Norman Rockwell: Behind the Camera

Gene Pelham: Photograph for The Tattoo Artist (1944)

Norman Rockwell: The Tattoo Artist (1944)

Reference Photograph: Marriage Counselor (1963)

Norman Rockwell: Marriage Counselor (1963)

Reference Photographs: The Problem We All Live With (1964)

Norman Rockwell: The Problem We All Live With (1964)

Norman Rockwell: Behind the Camera

Norman Rockwell (1894–1978) became known as one of the most famous illustrators of his generation through his narrative paintings done in a readily recognizable naturalistic style, which appeared in national magazines reaching millions of readers. Born in 1894 on Manhattan’s Upper West Side, he left high school to study at the National Academy of Design and later the Art Students League of New York. By the age of eighteen he was already a published artist specializing in children’s illustration and had become a regular contributor to magazines such as Boys’ Life, the Boy Scouts of America monthly magazine, where he was soon named art director. In 1916 he painted his first cover for The Saturday Evening Post, beginning a forty-seven-year relationship that resulted in 323 covers and was the centerpiece of his career.

To create many of his iconic, quintessentially American paintings, most of which served as magazine covers, Norman Rockwell worked from carefully staged reference photographs that are now on view for the first time, alongside his paintings in Norman Rockwell: Behind the Camera. The exhibition, which will be on view at the Brooklyn Museum from November 19, 2010, through April 10, 2011.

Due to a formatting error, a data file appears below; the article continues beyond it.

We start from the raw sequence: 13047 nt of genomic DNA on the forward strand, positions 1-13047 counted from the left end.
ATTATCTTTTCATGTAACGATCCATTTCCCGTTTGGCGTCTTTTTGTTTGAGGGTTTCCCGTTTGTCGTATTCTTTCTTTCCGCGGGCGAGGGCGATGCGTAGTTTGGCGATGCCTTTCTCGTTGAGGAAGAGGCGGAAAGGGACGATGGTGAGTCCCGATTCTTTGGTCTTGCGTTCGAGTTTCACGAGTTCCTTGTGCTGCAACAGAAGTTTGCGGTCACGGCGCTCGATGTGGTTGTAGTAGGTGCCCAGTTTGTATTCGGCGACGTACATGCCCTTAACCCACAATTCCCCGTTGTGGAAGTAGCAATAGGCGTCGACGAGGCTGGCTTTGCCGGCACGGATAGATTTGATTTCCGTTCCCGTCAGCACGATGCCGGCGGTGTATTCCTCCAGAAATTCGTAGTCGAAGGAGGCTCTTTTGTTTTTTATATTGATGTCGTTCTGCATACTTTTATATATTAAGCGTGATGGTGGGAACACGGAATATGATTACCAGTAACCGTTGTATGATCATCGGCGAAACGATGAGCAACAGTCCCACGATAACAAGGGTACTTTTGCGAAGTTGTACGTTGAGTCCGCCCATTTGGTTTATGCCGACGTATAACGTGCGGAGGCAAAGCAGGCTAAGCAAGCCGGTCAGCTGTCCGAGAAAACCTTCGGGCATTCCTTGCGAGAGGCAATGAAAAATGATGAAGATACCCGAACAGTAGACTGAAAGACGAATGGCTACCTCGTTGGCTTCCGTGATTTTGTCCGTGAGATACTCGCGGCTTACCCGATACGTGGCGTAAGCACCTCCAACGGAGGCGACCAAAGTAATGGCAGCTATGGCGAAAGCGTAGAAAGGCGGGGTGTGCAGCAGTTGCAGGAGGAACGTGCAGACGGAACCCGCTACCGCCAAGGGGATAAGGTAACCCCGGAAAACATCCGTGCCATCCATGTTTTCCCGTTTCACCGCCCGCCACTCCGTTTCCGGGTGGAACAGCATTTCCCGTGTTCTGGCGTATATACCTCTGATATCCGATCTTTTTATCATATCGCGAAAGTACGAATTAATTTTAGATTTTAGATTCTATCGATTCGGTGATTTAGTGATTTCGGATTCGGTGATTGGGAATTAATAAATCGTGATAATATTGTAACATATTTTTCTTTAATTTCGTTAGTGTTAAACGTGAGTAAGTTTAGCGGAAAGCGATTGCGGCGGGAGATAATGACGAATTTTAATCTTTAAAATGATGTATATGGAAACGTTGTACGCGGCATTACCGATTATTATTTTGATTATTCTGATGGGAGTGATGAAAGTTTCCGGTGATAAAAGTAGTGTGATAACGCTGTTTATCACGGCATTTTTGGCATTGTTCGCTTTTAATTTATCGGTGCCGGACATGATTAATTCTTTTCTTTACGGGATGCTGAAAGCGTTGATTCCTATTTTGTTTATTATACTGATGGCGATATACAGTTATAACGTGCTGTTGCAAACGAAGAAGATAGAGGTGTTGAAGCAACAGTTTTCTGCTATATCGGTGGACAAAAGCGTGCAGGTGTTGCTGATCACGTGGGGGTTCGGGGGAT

In his early career, Rockwell saw photographs as “a dishonorable crutch for lazy draftsmen,” but once he surrendered to the camera’s charms, photography transformed his art.  Beginning in the late 1930s, Rockwell adopted photography as a tool to bring his illustration ideas to life in studio sessions. Rockwell relied on others to operate the camera; he focussed on posing his models. He created numerous photographs for each new subject, sometimes capturing complete compositions and, at other times, combining separate pictures of individual elements. Over the forty years that he used photographs as his guide, he worked with many skilled photographers, particularly Gene Pelham, Bill Scovill, and Louis Lamone.

American Chronicles: The Art of Norman Rockwell

Slide Show: Norman Rockwell/Behind the Camera

(Please Click Image to View Slide Show)

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